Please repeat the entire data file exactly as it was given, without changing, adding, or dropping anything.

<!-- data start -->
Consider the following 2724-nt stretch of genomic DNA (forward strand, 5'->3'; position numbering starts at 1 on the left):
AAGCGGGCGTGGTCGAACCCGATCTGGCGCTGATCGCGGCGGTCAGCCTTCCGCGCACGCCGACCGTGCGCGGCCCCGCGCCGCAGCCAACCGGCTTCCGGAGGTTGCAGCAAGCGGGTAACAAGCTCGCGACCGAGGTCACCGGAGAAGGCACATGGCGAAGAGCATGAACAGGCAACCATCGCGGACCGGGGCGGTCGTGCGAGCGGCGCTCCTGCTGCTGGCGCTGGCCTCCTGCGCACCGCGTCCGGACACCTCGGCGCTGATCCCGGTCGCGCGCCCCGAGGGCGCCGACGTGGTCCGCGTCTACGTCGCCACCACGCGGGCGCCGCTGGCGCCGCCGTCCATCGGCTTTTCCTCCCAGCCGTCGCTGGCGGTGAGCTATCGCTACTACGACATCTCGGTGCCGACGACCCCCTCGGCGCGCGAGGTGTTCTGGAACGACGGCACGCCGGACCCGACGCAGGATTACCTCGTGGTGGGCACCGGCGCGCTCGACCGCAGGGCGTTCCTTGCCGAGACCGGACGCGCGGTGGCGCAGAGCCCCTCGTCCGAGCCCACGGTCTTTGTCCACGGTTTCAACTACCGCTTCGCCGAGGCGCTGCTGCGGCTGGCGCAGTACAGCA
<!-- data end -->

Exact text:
Consider the following 2724-nt stretch of genomic DNA (forward strand, 5'->3'; position numbering starts at 1 on the left):
AAGCGGGCGTGGTCGAACCCGATCTGGCGCTGATCGCGGCGGTCAGCCTTCCGCGCACGCCGACCGTGCGCGGCCCCGCGCCGCAGCCAACCGGCTTCCGGAGGTTGCAGCAAGCGGGTAACAAGCTCGCGACCGAGGTCACCGGAGAAGGCACATGGCGAAGAGCATGAACAGGCAACCATCGCGGACCGGGGCGGTCGTGCGAGCGGCGCTCCTGCTGCTGGCGCTGGCCTCCTGCGCACCGCGTCCGGACACCTCGGCGCTGATCCCGGTCGCGCGCCCCGAGGGCGCCGACGTGGTCCGCGTCTACGTCGCCACCACGCGGGCGCCGCTGGCGCCGCCGTCCATCGGCTTTTCCTCCCAGCCGTCGCTGGCGGTGAGCTATCGCTACTACGACATCTCGGTGCCGACGACCCCCTCGGCGCGCGAGGTGTTCTGGAACGACGGCACGCCGGACCCGACGCAGGATTACCTCGTGGTGGGCACCGGCGCGCTCGACCGCAGGGCGTTCCTTGCCGAGACCGGACGCGCGGTGGCGCAGAGCCCCTCGTCCGAGCCCACGGTCTTTGTCCACGGTTTCAACTACCGCTTCGCCGAGGCGCTGCTGCGGCTGGCGCAGTACAGCA